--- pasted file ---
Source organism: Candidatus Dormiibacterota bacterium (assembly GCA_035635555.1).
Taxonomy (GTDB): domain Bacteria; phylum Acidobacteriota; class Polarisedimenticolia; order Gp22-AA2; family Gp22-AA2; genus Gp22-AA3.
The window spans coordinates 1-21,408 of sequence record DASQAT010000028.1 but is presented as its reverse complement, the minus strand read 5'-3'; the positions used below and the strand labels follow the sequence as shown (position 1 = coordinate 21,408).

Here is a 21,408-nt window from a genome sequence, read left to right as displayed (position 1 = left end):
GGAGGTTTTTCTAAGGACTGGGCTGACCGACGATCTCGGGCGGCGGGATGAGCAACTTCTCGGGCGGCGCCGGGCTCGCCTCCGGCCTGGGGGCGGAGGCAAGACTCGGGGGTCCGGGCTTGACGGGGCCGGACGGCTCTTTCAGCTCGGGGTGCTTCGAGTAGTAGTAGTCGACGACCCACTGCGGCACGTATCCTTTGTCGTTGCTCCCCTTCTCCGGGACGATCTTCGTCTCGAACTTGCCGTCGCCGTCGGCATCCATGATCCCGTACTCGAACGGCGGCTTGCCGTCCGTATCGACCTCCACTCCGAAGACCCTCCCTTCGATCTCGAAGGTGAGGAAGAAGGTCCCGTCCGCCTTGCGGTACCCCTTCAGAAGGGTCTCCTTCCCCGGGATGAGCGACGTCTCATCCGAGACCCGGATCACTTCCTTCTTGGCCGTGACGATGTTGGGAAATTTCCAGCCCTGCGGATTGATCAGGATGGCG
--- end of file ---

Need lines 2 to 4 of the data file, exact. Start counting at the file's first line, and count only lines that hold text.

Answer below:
Taxonomy (GTDB): domain Bacteria; phylum Acidobacteriota; class Polarisedimenticolia; order Gp22-AA2; family Gp22-AA2; genus Gp22-AA3.
The window spans coordinates 1-21,408 of sequence record DASQAT010000028.1 but is presented as its reverse complement, the minus strand read 5'-3'; the positions used below and the strand labels follow the sequence as shown (position 1 = coordinate 21,408).

Here is a 21,408-nt window from a genome sequence, read left to right as displayed (position 1 = left end):